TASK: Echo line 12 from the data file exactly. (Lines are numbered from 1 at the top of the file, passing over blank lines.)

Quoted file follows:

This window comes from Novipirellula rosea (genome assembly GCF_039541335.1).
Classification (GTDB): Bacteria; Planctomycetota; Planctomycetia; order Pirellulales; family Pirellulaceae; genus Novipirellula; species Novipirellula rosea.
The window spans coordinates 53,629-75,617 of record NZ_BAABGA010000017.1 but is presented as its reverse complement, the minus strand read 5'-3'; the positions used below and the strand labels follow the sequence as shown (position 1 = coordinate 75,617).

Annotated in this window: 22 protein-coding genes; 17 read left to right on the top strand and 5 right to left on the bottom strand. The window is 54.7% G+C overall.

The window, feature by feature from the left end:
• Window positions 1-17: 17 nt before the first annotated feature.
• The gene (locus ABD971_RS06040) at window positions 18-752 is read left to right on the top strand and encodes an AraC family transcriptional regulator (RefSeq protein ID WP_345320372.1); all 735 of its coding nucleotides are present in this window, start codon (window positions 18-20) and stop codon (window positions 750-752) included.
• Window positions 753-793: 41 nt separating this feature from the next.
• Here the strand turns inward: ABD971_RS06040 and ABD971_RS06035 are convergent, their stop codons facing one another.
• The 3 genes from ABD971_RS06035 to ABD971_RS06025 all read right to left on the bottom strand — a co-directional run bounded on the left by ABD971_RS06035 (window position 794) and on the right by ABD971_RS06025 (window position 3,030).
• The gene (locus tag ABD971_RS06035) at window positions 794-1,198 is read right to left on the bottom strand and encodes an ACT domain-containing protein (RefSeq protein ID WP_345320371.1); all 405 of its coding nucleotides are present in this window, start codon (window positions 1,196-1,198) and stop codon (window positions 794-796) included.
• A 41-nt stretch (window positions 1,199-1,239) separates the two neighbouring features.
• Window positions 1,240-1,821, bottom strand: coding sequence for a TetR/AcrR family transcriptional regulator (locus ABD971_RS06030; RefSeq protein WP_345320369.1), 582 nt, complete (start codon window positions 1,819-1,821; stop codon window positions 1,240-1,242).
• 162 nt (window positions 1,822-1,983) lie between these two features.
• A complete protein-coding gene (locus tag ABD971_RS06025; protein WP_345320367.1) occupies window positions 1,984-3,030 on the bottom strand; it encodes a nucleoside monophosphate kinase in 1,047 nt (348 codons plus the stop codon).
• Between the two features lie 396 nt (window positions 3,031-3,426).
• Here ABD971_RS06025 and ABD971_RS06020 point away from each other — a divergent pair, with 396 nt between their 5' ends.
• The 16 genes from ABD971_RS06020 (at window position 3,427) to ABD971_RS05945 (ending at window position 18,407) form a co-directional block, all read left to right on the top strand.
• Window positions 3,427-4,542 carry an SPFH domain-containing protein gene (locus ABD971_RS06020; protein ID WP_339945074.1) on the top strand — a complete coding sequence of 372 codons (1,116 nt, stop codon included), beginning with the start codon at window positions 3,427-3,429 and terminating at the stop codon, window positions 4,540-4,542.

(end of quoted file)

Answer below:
• A 41-nt stretch (window positions 1,199-1,239) separates the two neighbouring features.